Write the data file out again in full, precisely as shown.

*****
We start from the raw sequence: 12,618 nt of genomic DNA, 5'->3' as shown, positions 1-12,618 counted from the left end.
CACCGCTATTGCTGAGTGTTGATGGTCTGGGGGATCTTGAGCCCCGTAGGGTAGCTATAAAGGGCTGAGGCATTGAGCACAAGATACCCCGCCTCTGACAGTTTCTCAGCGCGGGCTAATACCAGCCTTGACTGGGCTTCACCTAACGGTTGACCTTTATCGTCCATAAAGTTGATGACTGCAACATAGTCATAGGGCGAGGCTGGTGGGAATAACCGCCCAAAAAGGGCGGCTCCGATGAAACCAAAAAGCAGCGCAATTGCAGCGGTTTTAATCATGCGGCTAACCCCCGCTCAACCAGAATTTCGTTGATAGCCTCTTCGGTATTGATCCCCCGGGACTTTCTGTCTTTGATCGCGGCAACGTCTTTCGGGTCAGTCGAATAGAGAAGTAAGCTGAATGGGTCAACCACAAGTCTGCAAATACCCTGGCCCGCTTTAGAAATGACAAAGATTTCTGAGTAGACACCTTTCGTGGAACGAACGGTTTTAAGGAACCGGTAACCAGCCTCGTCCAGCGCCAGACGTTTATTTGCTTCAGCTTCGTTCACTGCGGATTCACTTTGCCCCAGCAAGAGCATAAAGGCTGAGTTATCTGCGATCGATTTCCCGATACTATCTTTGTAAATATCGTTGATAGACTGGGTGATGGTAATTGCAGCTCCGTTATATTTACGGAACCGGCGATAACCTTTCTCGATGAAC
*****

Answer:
We start from the raw sequence: 12,618 nt of genomic DNA, 5'->3' as shown, positions 1-12,618 counted from the left end.
CACCGCTATTGCTGAGTGTTGATGGTCTGGGGGATCTTGAGCCCCGTAGGGTAGCTATAAAGGGCTGAGGCATTGAGCACAAGATACCCCGCCTCTGACAGTTTCTCAGCGCGGGCTAATACCAGCCTTGACTGGGCTTCACCTAACGGTTGACCTTTATCGTCCATAAAGTTGATGACTGCAACATAGTCATAGGGCGAGGCTGGTGGGAATAACCGCCCAAAAAGGGCGGCTCCGATGAAACCAAAAAGCAGCGCAATTGCAGCGGTTTTAATCATGCGGCTAACCCCCGCTCAACCAGAATTTCGTTGATAGCCTCTTCGGTATTGATCCCCCGGGACTTTCTGTCTTTGATCGCGGCAACGTCTTTCGGGTCAGTCGAATAGAGAAGTAAGCTGAATGGGTCAACCACAAGTCTGCAAATACCCTGGCCCGCTTTAGAAATGACAAAGATTTCTGAGTAGACACCTTTCGTGGAACGAACGGTTTTAAGGAACCGGTAACCAGCCTCGTCCAGCGCCAGACGTTTATTTGCTTCAGCTTCGTTCACTGCGGATTCACTTTGCCCCAGCAAGAGCATAAAGGCTGAGTTATCTGCGATCGATTTCCCGATACTATCTTTGTAAATATCGTTGATAGACTGGGTGATGGTAATTGCAGCTCCGTTATATTTACGGAACCGGCGATAACCTTTCTCGATGAAC